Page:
Khalaf said a woman clad in a black abaya, the traditional Islamic cloak, approached a group of police recruits in east Baghdad’s Canal district about 10 a.m. Tuesday.
“She didn’t obey the guards’ orders to stop and they shot her and she immediately blew up,” Khalaf told the AP.
A police officer witness, who asked anonymity as he was not authorized to talk to the media, said three police recruits were lightly injured.
A short time later, in Amiriyah, a town on the outskirts of Fallujah, a suicide car bomber struck a gathering of anti-al-Qaida tribal leaders.
The elders belonged to the al-Buissa tribe, a majority of whom have joined in an alliance, the Anbar Salvation Council, against al-Qaida in Iraq, Iraqi officials said. At least 18 people wre killed and 15 were wounded, according to Marine Maj. Jeff Pool, a military spokesman.
Pool disputed another, earlier report saying a suicide bomber blew up his car at a police checkpoint in eastern Ramadi city, 70 miles west of Baghdad, killing six policemen and wounding three others.
That report came from an office of the Anbar Salvation Council, a Sunni tribal alliance in Anbar province opposed to the extremist group al-Qaida in Iraq. Pool said there was no such attack Tuesday in Ramadi, an area touted by the U.S. command as a model for others, because violence has been on the decline.
In other violence, a Shiite Muslim cleric affiliated with the anti-American Shiite leader Muqtada al-Sadr was shot and killed as his drove his automobile in Jibala, a town 40 miles south of Baghdad, according to a police officer who spoke on condition of anonymity since he wasn’t authorized to speak with the media.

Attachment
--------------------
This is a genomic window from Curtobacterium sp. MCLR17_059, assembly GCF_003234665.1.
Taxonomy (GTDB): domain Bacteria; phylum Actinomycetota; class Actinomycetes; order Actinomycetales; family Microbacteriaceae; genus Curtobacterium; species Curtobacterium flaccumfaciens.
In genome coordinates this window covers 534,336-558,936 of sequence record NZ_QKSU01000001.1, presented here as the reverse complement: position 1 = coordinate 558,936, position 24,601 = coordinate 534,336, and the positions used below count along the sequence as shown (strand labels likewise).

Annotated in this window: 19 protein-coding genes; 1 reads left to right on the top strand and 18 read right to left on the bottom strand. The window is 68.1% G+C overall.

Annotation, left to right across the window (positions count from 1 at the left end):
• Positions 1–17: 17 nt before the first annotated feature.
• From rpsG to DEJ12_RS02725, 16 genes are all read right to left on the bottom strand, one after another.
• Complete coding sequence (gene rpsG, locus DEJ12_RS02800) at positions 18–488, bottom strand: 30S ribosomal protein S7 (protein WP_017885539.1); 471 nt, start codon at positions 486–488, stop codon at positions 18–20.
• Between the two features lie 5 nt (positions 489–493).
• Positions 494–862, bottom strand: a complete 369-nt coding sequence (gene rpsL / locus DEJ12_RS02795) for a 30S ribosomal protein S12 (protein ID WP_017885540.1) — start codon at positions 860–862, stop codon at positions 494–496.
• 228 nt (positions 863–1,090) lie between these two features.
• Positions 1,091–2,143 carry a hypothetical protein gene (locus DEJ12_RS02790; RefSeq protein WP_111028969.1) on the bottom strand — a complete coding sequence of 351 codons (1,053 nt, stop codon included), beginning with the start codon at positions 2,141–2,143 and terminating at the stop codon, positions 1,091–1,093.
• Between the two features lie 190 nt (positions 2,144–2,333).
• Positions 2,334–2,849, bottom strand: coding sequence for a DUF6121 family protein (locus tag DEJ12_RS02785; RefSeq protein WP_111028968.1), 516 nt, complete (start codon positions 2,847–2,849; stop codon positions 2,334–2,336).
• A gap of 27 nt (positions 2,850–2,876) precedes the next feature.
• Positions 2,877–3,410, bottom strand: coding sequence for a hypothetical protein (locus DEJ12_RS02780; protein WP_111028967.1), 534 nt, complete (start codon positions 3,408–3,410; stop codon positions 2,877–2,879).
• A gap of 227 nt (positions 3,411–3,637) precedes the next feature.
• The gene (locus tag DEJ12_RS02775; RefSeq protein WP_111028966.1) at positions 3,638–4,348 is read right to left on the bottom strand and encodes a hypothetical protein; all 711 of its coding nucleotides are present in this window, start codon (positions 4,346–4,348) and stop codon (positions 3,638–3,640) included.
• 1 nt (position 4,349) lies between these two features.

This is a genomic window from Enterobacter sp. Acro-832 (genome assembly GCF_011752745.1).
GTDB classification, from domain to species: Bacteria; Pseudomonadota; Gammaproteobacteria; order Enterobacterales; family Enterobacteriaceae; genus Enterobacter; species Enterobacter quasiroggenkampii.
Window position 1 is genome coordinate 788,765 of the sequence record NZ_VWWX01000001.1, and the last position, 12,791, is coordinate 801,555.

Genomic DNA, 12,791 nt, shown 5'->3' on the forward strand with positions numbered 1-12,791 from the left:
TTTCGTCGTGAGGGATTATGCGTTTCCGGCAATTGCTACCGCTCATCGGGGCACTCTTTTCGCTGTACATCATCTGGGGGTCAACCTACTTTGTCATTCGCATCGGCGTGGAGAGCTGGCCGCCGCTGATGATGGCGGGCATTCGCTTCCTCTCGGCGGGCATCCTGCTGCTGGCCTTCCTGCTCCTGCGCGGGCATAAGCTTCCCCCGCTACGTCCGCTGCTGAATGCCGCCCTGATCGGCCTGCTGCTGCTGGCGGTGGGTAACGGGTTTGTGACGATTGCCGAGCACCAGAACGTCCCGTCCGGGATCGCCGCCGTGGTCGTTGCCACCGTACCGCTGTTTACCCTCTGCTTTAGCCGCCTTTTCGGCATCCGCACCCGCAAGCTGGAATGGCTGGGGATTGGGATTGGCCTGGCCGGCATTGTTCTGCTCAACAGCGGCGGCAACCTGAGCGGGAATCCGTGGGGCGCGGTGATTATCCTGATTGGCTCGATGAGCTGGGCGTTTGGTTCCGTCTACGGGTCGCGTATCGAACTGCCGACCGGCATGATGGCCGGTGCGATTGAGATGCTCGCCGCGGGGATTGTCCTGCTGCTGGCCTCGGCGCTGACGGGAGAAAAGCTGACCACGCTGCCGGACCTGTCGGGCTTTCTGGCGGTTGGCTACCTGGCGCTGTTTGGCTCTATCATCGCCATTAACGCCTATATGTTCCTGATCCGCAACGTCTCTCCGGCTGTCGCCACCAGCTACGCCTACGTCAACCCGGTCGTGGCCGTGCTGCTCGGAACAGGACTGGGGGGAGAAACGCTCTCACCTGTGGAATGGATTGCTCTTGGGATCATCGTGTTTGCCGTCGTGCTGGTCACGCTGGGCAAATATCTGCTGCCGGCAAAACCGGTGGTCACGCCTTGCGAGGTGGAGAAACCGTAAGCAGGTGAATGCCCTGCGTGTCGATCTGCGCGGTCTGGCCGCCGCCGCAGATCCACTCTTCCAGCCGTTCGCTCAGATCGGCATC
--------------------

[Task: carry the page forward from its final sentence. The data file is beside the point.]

Later in the morning, outside an Iraqi army headquarters in Anah, about 100 miles northwest of Baghdad, an army Humvee leaving the base came under rocket-propelled grenade fire that set it ablaze and killed all the soldiers inside, an army officer reported, speaking on condition of anonymity since he was not authorized to speak with the media.
The number of dead was not immediately reported.
The three U.S. soldiers were abducted as they were participating in an operation to watch for insurgents placing roadside bombs on a dangerous road near Mahmoudiya, about 20 miles south of Baghdad. The militants breached the concertina wire surrounding the stationary outpost composed of two Humvees, killing four other American troops and an Iraqi.
A body found in the Euphrates River on May 23, 11 days after the attack, was identified by the U.S. military as Pfc. Joseph Anzack Jr., 20, of Torrance, Calif.
Spc. Alex R. Jimenez, 25, of Lawrence, Mass., and of Pvt. Byron W. Fouty, 19, of Waterford, Mich., remain missing.
Gen. David Petraeus, the top U.S. commander in Iraq, meanwhile, said it was too early to judge whether the U.S. counterinsurgency push in Baghdad, which required the addition of about 30,000 extra U.S. troops, is working. “We haven’t even started the surge, the full surge, yet so I’ll answer that in September,” when he is scheduled to report to Washington on the operation, he said.
“In about two weeks or so we’ll have all of the forces for the surge, all the combat forces, on the ground and you’re going to see the launch of a number of different operations in a number of areas to go after al-Qaida and other extremist elements,” Petraeus said in an interview aired Tuesday on CBS’ “The Early Show.”